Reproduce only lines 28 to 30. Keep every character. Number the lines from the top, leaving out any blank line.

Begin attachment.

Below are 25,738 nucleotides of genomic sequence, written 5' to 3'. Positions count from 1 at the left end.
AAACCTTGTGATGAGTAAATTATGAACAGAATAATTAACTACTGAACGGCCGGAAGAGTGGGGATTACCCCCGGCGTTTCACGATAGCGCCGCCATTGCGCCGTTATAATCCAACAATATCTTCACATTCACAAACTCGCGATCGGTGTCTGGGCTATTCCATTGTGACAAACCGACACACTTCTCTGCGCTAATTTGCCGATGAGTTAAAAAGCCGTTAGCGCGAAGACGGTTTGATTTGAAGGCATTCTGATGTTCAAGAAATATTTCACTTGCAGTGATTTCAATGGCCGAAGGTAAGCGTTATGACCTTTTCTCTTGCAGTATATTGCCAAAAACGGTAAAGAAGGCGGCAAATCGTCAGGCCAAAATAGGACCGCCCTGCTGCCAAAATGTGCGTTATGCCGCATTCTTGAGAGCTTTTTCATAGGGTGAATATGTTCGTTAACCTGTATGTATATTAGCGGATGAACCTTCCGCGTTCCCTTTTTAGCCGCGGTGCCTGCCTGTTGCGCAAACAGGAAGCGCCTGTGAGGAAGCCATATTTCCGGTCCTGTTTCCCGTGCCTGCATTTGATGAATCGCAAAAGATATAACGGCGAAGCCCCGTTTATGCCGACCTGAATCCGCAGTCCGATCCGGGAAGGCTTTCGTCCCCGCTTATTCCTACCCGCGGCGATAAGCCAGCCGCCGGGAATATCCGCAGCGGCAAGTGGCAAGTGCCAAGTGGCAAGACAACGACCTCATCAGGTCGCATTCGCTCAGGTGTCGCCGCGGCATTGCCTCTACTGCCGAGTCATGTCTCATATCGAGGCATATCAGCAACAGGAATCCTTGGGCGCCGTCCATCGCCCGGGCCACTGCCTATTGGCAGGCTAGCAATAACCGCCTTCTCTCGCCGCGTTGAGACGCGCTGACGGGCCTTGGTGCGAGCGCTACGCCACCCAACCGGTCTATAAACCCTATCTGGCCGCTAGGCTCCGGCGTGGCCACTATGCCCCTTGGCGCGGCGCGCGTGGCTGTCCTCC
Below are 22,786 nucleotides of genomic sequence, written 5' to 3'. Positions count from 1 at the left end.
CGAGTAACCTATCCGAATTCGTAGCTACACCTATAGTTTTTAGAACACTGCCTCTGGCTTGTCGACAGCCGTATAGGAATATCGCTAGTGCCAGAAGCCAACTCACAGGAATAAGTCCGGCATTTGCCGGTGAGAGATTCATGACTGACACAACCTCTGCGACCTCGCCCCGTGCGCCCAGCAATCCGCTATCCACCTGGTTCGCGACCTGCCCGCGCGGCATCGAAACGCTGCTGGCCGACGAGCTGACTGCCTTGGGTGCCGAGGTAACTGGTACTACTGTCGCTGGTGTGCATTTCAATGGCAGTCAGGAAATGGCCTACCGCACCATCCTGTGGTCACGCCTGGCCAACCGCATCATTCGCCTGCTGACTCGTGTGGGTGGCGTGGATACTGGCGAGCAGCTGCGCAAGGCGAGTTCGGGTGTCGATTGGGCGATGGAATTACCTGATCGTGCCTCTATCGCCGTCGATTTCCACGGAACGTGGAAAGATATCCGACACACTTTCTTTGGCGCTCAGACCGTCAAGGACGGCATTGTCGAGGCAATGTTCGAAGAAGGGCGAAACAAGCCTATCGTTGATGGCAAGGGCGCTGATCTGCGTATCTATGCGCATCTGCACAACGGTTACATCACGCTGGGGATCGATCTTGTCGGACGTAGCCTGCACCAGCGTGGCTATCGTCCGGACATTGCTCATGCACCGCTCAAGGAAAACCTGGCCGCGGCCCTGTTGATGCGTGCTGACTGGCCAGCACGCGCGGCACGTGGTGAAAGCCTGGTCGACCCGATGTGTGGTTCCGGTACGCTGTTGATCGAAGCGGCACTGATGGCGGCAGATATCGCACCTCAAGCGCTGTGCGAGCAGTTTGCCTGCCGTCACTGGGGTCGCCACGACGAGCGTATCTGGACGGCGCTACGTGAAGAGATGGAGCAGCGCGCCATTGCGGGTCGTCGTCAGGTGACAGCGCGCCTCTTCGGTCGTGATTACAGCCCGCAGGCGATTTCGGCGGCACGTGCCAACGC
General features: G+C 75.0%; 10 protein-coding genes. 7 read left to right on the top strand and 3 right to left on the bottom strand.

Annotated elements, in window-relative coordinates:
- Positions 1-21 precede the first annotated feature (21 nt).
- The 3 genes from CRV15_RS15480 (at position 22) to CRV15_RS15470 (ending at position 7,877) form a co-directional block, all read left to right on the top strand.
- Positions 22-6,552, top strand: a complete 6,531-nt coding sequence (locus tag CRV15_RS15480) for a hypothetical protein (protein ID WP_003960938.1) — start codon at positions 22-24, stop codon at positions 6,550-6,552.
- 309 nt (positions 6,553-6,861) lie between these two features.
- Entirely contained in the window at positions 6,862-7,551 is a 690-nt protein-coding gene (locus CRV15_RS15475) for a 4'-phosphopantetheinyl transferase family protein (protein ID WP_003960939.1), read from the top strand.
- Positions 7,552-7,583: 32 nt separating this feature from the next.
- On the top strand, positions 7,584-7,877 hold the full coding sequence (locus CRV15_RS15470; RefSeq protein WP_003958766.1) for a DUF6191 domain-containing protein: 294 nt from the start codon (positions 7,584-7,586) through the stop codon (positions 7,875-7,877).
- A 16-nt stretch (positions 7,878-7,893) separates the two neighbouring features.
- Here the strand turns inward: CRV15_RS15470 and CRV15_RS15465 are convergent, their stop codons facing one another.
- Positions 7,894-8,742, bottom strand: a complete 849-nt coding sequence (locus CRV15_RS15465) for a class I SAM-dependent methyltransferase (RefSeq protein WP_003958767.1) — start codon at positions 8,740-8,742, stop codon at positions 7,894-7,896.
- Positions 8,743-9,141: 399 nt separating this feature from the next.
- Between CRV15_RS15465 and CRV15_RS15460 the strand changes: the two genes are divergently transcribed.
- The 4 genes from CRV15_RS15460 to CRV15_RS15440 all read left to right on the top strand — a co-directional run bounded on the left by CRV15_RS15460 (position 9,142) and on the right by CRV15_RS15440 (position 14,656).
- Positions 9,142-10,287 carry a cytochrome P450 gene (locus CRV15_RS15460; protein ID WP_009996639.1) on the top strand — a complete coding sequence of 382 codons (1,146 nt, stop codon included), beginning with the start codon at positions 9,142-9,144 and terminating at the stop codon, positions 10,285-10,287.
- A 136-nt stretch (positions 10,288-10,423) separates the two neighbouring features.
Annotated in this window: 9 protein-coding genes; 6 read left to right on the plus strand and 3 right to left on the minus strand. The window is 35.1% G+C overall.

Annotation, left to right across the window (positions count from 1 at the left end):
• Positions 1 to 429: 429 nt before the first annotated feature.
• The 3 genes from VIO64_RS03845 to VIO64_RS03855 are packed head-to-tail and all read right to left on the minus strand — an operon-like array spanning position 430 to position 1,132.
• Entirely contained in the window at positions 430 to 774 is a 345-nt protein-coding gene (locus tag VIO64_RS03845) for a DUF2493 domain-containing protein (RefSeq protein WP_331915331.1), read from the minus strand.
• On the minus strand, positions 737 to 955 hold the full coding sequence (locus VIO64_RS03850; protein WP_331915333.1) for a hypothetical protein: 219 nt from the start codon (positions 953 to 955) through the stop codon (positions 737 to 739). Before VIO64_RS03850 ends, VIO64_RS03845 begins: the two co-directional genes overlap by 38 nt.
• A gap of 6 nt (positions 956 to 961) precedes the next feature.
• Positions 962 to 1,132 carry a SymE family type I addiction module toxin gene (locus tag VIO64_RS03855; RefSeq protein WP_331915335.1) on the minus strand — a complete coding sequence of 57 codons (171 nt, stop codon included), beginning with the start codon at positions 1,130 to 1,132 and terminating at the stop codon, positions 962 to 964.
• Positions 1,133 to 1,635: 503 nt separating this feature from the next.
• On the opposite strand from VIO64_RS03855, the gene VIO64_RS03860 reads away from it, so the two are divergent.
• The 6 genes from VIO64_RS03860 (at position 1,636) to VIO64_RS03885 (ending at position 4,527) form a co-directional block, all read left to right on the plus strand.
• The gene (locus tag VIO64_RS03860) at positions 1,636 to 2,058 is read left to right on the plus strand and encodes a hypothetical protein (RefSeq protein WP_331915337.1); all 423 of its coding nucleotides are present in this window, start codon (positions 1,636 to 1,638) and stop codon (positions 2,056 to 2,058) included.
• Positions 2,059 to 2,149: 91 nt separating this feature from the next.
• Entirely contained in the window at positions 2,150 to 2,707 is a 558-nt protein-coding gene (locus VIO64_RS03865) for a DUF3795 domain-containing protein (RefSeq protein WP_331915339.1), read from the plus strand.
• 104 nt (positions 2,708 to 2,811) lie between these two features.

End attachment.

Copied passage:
• A gap of 6 nt (positions 956 to 961) precedes the next feature.
• Positions 962 to 1,132 carry a SymE family type I addiction module toxin gene (locus tag VIO64_RS03855; RefSeq protein WP_331915335.1) on the minus strand — a complete coding sequence of 57 codons (171 nt, stop codon included), beginning with the start codon at positions 1,130 to 1,132 and terminating at the stop codon, positions 962 to 964.
• Positions 1,133 to 1,635: 503 nt separating this feature from the next.